In 1919, he was approached by a group of bankers to try to lure him to take over Willys-Overland Company. It was overextended, was experiencing labor problems at the Toledo factory, and they feared that the owner, John North Willys, would take the company into bankruptcy. Chrysler was not particularly interested, at that time, in just running someone else's enterprise. He really was casting about for a company that he could make his own. He asked for a million dollar a year salary. The bankers didn't blink, and Chrysler had committed himself. In fact, Willys-Overland was a decent company, with many good things already in place.
John North Willys was a good business manager. He had done very well for himself, with sound business decisions up through 1919. He just had hit a rough patch. He started out making bicycles in 1987. Within a couple years, he entered into the retail end of the automobile business, and by 1907 had made his Overland dealership, located at Elmira, New York, one of the largest in the country. However, supplier problems lead him to completely take over the company.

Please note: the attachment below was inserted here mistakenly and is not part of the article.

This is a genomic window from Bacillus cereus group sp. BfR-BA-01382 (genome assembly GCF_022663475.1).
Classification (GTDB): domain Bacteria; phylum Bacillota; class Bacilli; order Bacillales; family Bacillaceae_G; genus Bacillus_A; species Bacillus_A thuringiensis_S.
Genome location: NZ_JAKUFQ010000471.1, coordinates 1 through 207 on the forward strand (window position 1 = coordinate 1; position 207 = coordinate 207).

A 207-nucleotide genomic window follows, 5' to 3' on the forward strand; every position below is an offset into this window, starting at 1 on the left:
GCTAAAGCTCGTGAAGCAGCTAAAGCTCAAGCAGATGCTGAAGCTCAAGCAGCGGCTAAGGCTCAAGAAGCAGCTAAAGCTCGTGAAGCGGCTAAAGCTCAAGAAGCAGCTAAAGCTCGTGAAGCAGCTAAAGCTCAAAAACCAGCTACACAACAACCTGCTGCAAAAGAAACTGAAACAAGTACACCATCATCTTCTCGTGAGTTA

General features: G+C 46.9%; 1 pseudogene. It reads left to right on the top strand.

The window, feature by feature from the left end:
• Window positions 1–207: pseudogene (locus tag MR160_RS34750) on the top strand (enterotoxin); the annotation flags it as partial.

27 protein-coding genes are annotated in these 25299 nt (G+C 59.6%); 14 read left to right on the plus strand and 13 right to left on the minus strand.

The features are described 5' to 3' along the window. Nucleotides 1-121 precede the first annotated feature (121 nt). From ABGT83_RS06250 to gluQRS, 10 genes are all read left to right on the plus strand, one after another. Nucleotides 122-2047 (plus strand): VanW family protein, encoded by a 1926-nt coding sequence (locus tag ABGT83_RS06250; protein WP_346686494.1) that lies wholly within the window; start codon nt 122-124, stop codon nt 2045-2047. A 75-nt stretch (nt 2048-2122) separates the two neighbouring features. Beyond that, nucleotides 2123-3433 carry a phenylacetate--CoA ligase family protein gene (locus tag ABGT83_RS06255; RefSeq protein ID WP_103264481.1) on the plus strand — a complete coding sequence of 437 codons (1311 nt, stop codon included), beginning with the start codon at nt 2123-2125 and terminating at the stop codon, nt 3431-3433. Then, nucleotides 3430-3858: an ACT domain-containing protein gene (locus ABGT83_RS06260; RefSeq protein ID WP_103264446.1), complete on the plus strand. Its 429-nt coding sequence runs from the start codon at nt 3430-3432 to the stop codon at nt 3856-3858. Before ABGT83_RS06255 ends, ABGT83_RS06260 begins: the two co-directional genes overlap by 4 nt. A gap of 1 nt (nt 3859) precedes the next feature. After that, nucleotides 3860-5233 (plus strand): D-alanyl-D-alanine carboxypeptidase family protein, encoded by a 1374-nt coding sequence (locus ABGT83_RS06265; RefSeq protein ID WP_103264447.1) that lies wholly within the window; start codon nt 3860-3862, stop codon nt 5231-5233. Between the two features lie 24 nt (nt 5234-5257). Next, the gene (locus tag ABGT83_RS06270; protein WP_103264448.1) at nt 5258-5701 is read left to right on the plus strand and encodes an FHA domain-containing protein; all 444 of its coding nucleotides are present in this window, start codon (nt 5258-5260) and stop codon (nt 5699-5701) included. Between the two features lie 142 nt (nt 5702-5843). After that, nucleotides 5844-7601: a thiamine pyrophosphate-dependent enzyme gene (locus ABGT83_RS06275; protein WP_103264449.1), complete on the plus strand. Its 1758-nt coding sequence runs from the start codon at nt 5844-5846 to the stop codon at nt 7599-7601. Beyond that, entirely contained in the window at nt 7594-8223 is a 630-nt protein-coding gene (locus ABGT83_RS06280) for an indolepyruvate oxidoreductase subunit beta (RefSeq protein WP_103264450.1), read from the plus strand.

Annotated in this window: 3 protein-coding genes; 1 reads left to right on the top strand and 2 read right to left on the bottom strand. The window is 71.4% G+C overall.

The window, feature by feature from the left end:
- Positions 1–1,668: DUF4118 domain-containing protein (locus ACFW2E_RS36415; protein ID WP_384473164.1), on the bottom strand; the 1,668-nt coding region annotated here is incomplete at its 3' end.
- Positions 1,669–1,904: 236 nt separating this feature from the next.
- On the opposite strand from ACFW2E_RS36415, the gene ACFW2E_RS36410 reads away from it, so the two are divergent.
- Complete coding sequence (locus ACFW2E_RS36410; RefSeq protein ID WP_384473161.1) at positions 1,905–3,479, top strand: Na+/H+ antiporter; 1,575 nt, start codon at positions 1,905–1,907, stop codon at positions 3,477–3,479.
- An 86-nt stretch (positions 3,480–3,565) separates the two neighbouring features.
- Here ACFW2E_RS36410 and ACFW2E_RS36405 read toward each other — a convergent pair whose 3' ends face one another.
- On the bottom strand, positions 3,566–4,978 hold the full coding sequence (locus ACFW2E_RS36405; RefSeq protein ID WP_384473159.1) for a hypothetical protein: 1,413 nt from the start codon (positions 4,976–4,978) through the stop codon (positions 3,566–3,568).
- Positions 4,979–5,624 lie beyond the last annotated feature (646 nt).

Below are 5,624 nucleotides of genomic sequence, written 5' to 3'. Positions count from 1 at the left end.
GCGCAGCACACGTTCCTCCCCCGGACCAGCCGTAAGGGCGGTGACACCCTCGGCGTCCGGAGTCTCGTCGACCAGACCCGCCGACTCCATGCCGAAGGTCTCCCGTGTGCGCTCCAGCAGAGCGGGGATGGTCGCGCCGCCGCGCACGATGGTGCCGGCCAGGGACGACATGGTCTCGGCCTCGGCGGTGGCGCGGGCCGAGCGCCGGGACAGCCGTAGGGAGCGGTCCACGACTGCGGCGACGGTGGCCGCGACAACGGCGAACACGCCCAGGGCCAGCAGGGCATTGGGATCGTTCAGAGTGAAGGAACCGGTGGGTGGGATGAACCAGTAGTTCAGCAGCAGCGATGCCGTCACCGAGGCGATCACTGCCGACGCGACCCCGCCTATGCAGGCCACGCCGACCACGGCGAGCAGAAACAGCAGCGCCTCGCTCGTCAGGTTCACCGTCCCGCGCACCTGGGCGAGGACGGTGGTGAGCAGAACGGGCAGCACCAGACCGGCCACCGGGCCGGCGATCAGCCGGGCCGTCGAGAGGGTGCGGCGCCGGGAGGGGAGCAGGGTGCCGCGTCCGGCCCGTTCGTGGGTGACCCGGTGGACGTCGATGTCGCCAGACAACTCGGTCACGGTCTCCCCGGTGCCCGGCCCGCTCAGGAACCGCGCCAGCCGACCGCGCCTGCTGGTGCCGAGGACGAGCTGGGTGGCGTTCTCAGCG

Proving himself a very astute operator, Willys quickly turned the company around. By 1909 he had acquired a large production facility from the Bankrupt Pope Motor Company that was located in Toledo, Ohio. In 1912 he renamed the company the Willys-Overland Company. Along the way, in 1918, he acquired the Moline Plow company which manufactured tractors and the Stephens car, and in 1914 acquired the Edwards Motor Company of New York, which gave him the Knight Sleeve Valve engine.